The Top Down Burn: A Clean and Efficient Fire

FRIDAY, JANUARY 15TH, 2010

The greatest volume of smoke and particulate pollution from a wood fire occurs during a cold start. Wood fires lit from the bottom in a conventional manner promote a dirty burn and waste a large amount of potential heat in the form of unburned gases.

The most common mistake in building a top burn fire in a fireplace is not graduating to fine enough kindling. The best ignition material for the topmost layer is cedar shavings, but a bit of newspaper will do.

The most common mistake in building a top burn fire in a fireplace is not graduating to fine enough kindling. The best ignition material for the topmost layer is cedar shavings, but a bit of newspaper will do.

A clean and efficient method for kindling a fire is a top down burn. This almost forgotten ancient European technique places the largest wood at the bottom and the wood pieced criss cross in a crib fashion and get smaller as each tier is laid. Kindling and a small amount of paper is placed on top and then lit at the top.

When the top down burn fire is lit, the flames are always above the fuel load. The smoke and flammable gas from each tier of wood will always travel up through the flame and burn, thereby reducing particulate pollution and unburned fuel.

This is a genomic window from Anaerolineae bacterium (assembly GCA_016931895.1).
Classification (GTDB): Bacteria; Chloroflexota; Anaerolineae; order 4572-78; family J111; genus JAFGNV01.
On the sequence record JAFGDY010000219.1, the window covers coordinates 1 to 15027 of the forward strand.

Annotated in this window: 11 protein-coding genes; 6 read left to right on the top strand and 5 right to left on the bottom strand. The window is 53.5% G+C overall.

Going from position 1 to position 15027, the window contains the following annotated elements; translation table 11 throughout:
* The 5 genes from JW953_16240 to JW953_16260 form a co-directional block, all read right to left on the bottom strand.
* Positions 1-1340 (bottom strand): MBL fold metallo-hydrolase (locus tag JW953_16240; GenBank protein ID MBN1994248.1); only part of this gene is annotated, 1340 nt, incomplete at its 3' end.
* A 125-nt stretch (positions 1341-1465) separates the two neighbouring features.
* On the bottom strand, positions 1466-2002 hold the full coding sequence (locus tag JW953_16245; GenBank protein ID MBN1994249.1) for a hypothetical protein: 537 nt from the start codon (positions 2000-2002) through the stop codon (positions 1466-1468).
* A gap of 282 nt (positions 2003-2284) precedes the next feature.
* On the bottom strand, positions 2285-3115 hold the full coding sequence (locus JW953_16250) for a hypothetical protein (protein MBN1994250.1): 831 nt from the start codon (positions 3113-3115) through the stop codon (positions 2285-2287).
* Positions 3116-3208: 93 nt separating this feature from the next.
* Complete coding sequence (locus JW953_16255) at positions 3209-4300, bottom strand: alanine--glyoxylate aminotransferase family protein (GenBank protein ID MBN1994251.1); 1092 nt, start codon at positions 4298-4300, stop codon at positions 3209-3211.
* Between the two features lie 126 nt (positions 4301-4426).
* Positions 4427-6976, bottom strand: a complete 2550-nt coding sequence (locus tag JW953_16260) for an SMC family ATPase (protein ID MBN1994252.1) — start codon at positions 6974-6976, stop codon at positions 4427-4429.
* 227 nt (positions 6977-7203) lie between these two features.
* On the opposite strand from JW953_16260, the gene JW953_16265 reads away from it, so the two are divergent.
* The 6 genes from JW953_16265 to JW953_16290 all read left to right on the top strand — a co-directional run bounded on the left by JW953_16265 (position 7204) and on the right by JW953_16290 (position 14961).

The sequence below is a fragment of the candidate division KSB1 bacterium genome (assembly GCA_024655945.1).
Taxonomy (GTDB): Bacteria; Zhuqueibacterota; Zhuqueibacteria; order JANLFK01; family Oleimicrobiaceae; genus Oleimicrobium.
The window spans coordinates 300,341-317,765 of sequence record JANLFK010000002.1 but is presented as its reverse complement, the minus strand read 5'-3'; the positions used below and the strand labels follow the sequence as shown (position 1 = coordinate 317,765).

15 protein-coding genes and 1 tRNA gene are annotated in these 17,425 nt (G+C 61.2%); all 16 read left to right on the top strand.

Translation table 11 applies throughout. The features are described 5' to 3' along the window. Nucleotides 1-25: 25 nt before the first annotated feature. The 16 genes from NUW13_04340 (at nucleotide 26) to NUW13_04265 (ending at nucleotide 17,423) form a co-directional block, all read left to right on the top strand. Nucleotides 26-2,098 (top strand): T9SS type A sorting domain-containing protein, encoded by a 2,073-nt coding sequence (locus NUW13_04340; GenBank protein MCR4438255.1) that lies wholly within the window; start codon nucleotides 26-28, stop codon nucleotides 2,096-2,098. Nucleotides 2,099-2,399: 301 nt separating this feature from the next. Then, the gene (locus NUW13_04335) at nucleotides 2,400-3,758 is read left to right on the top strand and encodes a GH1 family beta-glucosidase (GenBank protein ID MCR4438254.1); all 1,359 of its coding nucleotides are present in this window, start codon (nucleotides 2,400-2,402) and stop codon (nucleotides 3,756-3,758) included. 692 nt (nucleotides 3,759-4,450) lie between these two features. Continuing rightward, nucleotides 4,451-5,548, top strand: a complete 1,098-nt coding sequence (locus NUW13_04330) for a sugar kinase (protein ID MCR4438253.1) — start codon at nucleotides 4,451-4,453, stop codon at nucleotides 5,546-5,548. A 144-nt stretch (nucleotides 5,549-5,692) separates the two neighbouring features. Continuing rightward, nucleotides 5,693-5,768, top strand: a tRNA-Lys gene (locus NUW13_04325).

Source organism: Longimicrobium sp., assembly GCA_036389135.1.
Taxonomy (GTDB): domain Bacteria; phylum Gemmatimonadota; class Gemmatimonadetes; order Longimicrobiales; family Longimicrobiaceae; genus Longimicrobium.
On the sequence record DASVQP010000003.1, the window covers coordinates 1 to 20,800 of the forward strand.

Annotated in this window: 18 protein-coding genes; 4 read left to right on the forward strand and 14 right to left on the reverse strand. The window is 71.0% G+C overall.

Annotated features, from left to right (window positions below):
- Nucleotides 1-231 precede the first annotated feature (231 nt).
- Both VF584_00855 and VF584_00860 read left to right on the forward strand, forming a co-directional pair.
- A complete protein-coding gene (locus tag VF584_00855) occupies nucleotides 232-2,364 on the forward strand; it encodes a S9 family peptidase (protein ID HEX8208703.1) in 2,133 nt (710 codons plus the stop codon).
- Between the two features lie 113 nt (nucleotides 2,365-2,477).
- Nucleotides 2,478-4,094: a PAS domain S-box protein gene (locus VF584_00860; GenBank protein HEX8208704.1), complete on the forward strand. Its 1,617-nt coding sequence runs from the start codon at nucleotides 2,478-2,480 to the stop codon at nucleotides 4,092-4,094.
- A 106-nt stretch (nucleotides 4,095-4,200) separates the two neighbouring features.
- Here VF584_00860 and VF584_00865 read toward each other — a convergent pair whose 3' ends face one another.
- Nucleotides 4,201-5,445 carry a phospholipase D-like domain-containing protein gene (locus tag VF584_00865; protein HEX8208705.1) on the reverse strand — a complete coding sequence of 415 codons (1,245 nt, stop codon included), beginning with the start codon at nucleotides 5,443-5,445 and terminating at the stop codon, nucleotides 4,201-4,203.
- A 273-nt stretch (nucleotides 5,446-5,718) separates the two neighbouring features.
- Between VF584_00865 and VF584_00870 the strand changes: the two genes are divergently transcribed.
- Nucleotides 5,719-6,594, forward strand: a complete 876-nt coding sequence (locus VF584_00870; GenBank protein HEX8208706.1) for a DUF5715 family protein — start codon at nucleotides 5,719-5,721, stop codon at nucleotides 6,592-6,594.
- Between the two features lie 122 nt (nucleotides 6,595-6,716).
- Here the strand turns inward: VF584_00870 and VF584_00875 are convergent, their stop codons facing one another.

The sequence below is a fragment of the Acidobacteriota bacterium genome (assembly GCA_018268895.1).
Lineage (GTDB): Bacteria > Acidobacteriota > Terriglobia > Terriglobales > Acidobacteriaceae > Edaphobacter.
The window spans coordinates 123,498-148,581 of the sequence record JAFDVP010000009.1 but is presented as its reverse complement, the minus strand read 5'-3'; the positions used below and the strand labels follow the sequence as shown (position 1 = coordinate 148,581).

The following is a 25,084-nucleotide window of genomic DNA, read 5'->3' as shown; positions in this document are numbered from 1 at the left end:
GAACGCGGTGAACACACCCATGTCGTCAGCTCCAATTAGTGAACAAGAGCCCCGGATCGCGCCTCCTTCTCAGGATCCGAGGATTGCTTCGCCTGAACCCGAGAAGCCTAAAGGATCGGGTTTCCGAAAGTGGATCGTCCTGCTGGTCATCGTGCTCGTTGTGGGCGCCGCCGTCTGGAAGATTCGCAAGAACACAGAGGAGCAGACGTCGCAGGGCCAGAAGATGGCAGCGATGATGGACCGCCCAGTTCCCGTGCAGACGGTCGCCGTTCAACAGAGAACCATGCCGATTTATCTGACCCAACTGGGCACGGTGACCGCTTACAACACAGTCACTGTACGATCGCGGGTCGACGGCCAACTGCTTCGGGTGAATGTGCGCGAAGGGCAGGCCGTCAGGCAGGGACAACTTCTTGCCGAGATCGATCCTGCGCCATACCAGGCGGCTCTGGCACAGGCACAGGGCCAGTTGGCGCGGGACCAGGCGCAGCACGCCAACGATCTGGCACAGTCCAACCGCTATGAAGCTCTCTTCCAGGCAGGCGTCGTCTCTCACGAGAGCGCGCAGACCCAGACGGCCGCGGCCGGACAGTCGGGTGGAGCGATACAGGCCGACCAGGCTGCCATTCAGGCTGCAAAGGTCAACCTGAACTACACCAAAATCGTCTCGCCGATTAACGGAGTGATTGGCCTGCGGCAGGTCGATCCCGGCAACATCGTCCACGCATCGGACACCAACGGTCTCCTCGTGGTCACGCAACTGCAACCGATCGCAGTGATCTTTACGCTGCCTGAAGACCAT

Top kindling a fire also produces large and less compacted bed of glowing coals, providing excellent long lasting radiant heat.

A top down burn fire laid with seasoned hardwood to a height of eighteen to twenty four inches will burn about four hours in fireplace without adding any more wood. The fire will be mesmerizing to watch as each tier slowly ignites and burns its way down.

  • Top Down Burn Recipe
  • Always start with dry well-seasoned split hardwood and kindling.
  • Bottom Layer: Three good sized pieces of split hardwood (if available) five to six inches thick laid front to back.
  • Second Layer: Three slightly smaller pieces of split firewood three to five inches thick laid side to side.
  • Third layer: Four to five smaller pieces of split firewood two to tree inches thick laid front to back.
    Keep alternating and decreasing in size with split firewood until they are about one inch thick.
  • Now alternate two or three rows with split softwood (pine, spruce, ect. If available) until pencil thick.
  • Place a small piece of newspaper on top and ignite.

Woodstoves
The firebox of a modern, certified clean burning woodstove is too small to accommodate the complete fire building recipe described. But starting a fire with a scaled down version of this technique with a couple of larger pieces of firewood at the bottom enables the fire and chimney draft to become well established before any more fuel is required. By reducing the number of times fuel is loaded into the stove, the door is opened fewer times and smoke spillage into the room may be reduced.

By Chris Prior
Adirondack Chimney Co.
Middle Grove, New York

Reprinted, with permission, from the October 2009 issue of THE CIMNEY SWEEP NEWS, an independent trade magazine for chimney service professionals. Jim Gillam, editor/publisher. 541-882-5196. www.ChimneySweepNews.com

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